Kentucky Student Seeks $250 Million in Lawsuit Against WaPo
Teenager Nick Sandmann is suing The Washington Post for $250 million over its coverage of a controversial incident between a Native American elder and a group of students wearing “Make America Great Again” hats.
The Native American – Omaha tribe elder Nathan Philips – was at the Lincoln Memorial performing an American Indian Movement song as part of the Indigenous Peoples Rally.
Nick, 16, and his friends were in DC attending the annual March for Life rally as part of a school field trip. They were instructed to meet at the Lincoln Memorial before heading back to Kentucky.
Video footage of the event appears to show the students mocking Phillips during his performance. In the video, Nick is standing directly in front of Philips smiling (see photo above).
The video went viral and the incident was covered by several media sources.
In a lawsuit filed Tuesday, Nick’s attorneys claim The Washington Post’s coverage of the incident “caused permanent damage to his life and reputation” and insist the paper “wrongfully targeted and bullied” Nick “because he was the white, Catholic student wearing a red MAGA souvenir cap.”
The Post plans to fight the lawsuit.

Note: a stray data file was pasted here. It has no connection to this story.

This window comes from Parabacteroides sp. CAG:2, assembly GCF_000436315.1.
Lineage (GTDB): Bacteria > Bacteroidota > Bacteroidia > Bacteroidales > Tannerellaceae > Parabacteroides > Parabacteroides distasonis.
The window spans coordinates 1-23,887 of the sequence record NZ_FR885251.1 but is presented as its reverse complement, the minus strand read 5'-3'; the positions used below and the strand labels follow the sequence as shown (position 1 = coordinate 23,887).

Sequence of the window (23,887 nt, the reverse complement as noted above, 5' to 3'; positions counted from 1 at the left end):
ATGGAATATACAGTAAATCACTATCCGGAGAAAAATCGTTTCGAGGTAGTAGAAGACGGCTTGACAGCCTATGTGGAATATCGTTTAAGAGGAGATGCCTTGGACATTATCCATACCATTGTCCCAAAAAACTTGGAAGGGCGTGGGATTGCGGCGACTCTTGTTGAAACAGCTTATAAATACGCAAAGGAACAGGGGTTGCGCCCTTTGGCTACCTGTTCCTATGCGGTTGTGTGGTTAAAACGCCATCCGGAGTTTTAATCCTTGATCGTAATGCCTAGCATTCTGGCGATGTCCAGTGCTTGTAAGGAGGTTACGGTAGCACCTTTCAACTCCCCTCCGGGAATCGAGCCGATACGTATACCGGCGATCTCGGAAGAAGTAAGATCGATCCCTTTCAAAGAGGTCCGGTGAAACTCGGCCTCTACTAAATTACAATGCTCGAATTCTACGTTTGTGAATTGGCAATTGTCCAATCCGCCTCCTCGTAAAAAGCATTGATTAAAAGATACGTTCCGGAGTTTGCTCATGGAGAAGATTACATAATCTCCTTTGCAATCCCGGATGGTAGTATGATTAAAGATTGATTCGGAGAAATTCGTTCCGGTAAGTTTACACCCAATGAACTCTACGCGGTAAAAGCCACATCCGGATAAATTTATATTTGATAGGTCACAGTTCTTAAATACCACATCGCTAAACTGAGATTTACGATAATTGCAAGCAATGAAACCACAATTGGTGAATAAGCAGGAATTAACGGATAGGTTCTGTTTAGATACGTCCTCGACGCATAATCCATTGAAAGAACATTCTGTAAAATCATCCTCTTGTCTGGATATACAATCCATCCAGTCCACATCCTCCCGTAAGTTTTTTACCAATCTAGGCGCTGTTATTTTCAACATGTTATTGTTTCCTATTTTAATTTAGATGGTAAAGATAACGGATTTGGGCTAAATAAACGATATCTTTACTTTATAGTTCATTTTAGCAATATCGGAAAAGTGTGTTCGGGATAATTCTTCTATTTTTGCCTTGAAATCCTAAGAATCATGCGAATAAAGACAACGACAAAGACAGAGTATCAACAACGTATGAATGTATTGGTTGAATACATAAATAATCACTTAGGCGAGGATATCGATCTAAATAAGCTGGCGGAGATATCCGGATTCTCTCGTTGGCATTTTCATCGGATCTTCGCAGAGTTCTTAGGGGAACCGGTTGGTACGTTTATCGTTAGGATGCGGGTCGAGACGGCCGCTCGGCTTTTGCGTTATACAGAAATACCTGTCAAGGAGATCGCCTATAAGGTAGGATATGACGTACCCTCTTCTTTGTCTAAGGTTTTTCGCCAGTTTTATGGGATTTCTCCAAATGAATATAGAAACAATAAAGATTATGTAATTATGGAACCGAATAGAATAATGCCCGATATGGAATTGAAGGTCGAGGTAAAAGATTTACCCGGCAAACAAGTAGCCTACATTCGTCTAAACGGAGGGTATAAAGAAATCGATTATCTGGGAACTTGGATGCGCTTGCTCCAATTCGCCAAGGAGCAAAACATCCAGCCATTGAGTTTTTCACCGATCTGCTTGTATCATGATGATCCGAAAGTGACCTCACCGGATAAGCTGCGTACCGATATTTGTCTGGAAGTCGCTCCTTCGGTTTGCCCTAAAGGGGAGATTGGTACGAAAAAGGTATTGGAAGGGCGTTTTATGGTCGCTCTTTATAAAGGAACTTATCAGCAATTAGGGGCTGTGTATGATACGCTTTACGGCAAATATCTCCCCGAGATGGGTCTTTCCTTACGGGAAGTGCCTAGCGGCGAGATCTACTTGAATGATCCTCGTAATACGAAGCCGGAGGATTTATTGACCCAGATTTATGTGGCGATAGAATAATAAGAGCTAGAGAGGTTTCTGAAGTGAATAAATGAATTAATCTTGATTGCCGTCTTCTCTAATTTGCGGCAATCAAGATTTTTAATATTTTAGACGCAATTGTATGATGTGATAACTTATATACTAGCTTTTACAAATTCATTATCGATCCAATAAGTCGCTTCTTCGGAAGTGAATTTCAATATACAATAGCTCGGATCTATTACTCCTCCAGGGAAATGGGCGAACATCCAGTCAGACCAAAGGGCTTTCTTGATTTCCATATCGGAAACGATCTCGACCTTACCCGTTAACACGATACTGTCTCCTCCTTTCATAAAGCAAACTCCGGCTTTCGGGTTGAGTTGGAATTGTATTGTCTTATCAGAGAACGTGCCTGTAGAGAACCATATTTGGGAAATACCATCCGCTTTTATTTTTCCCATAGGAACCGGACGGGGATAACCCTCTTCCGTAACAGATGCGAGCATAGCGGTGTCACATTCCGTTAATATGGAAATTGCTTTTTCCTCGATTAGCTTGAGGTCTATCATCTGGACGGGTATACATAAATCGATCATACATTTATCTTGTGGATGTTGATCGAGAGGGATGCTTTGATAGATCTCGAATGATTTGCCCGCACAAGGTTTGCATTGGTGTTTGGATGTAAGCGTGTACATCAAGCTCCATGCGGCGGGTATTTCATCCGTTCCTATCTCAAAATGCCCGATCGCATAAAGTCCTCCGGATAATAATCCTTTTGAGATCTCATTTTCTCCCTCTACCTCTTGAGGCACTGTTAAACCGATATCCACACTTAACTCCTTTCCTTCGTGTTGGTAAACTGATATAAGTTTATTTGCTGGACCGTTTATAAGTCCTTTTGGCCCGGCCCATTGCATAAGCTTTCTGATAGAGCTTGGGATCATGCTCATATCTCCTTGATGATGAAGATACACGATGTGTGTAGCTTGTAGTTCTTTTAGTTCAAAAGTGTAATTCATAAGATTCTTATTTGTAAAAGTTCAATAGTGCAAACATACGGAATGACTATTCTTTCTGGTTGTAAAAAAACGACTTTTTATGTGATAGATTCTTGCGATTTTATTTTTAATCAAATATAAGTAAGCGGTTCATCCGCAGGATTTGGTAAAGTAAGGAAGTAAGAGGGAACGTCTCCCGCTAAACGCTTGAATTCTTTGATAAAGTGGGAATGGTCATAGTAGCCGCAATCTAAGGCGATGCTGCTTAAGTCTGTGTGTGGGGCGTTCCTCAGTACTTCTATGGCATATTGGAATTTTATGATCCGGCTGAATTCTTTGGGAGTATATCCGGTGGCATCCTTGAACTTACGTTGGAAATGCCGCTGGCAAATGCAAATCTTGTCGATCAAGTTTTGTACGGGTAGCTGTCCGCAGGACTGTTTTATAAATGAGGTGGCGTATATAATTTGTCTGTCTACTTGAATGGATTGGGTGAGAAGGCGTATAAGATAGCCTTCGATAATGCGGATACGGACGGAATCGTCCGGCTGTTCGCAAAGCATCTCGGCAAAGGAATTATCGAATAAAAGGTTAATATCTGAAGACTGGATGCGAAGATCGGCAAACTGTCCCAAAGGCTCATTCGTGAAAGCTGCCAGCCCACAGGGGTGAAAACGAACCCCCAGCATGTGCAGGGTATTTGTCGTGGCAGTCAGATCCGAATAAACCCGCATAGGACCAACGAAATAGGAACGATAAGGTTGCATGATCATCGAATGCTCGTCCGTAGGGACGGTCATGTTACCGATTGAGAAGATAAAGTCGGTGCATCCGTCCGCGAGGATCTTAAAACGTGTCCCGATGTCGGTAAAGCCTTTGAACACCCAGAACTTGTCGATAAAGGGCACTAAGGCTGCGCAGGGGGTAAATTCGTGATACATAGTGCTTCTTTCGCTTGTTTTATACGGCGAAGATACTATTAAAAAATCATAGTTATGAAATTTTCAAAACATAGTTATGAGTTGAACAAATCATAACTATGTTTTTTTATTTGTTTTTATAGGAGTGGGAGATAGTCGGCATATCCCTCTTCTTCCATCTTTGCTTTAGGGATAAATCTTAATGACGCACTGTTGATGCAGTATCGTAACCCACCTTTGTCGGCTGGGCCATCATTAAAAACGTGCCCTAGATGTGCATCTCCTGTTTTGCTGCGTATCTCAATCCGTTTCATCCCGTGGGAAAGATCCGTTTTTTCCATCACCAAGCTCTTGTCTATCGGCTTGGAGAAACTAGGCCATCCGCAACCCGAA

Additional footage of the incident, released later, shows a group of black men shouting racist slurs at the students and mocking the Native American activists. The men identified themselves as “Hebrew Israelites,” a movement that believes some black Americans are the descendants of an ancient Israelite tribe.
The men described the students as “young Klansmen” and “future school shooters” and laughed at their MAGA hats. They also shamed black students for associating with their “oppressors.”
Nick told reporters he was trying to help diffuse the situation, and explained how the students raised their voices in order to drown out the inflammatory comments coming from the Hebrew Israelites.
“A student in our group asked one of our chaperones for permission to begin our school spirit chants to counter the hateful things that were being shouted at our group,” said Nick. “The chants are commonly used at sporting events. They are all positive in nature and sound like what you would hear at any high school.”
When asked why he was smiling during the video, Nick said he was not “intentionally making faces at the protestor,” but that he “did smile at one point because I wanted him to know that I was not going to become angry, intimidated, or be provoked into a larger confrontation.”
From Philips’s point of view, Nick was blocking his escape.
“It was getting ugly, and I was thinking: ‘I’ve got to find myself an exit out of this situation and finish my song,’” said Philips. “I started going that way, and that guy in the hat stood in my way, and we were at an impasse.”
In comments to reporters, Philips said he had forgiven Nick but believes there are “intentional falsehoods in his testimony.” Nick told reporters he wished he could have “walked away and avoided the whole thing.”
President Trump expressed support for the students and suggested they visit the White House.